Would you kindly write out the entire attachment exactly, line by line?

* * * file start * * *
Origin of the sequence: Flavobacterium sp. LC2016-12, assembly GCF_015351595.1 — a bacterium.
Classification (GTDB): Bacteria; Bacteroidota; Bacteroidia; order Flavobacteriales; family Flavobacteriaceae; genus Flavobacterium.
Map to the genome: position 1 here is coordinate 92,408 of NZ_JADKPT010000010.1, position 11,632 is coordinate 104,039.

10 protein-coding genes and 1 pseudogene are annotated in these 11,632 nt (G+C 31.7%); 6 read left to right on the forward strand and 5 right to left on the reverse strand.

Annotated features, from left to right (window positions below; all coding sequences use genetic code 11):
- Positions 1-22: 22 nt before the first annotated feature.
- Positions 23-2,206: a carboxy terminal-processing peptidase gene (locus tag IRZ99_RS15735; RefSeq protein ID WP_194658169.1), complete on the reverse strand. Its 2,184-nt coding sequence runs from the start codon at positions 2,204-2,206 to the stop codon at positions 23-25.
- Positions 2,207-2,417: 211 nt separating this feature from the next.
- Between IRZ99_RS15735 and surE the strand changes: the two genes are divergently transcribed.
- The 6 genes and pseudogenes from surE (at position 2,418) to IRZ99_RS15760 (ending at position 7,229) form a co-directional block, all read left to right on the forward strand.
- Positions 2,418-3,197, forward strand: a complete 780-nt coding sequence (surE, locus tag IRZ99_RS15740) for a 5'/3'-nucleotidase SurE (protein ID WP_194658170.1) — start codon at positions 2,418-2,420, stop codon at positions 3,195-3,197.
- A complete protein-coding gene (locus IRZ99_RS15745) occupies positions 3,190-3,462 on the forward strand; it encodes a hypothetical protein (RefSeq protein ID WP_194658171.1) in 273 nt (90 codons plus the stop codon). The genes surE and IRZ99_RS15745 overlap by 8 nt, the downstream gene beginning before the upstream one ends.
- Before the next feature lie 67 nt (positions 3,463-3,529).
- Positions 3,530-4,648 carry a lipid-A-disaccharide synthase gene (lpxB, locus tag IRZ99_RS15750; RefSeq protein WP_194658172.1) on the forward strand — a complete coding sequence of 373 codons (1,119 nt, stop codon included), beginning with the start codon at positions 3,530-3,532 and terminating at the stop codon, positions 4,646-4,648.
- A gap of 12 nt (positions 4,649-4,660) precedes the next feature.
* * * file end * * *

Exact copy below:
Origin of the sequence: Flavobacterium sp. LC2016-12, assembly GCF_015351595.1 — a bacterium.
Classification (GTDB): Bacteria; Bacteroidota; Bacteroidia; order Flavobacteriales; family Flavobacteriaceae; genus Flavobacterium.
Map to the genome: position 1 here is coordinate 92,408 of NZ_JADKPT010000010.1, position 11,632 is coordinate 104,039.

10 protein-coding genes and 1 pseudogene are annotated in these 11,632 nt (G+C 31.7%); 6 read left to right on the forward strand and 5 right to left on the reverse strand.

Annotated features, from left to right (window positions below; all coding sequences use genetic code 11):
- Positions 1-22: 22 nt before the first annotated feature.
- Positions 23-2,206: a carboxy terminal-processing peptidase gene (locus tag IRZ99_RS15735; RefSeq protein ID WP_194658169.1), complete on the reverse strand. Its 2,184-nt coding sequence runs from the start codon at positions 2,204-2,206 to the stop codon at positions 23-25.
- Positions 2,207-2,417: 211 nt separating this feature from the next.
- Between IRZ99_RS15735 and surE the strand changes: the two genes are divergently transcribed.
- The 6 genes and pseudogenes from surE (at position 2,418) to IRZ99_RS15760 (ending at position 7,229) form a co-directional block, all read left to right on the forward strand.
- Positions 2,418-3,197, forward strand: a complete 780-nt coding sequence (surE, locus tag IRZ99_RS15740) for a 5'/3'-nucleotidase SurE (protein ID WP_194658170.1) — start codon at positions 2,418-2,420, stop codon at positions 3,195-3,197.
- A complete protein-coding gene (locus IRZ99_RS15745) occupies positions 3,190-3,462 on the forward strand; it encodes a hypothetical protein (RefSeq protein ID WP_194658171.1) in 273 nt (90 codons plus the stop codon). The genes surE and IRZ99_RS15745 overlap by 8 nt, the downstream gene beginning before the upstream one ends.
- Before the next feature lie 67 nt (positions 3,463-3,529).
- Positions 3,530-4,648 carry a lipid-A-disaccharide synthase gene (lpxB, locus tag IRZ99_RS15750; RefSeq protein WP_194658172.1) on the forward strand — a complete coding sequence of 373 codons (1,119 nt, stop codon included), beginning with the start codon at positions 3,530-3,532 and terminating at the stop codon, positions 4,646-4,648.
- A gap of 12 nt (positions 4,649-4,660) precedes the next feature.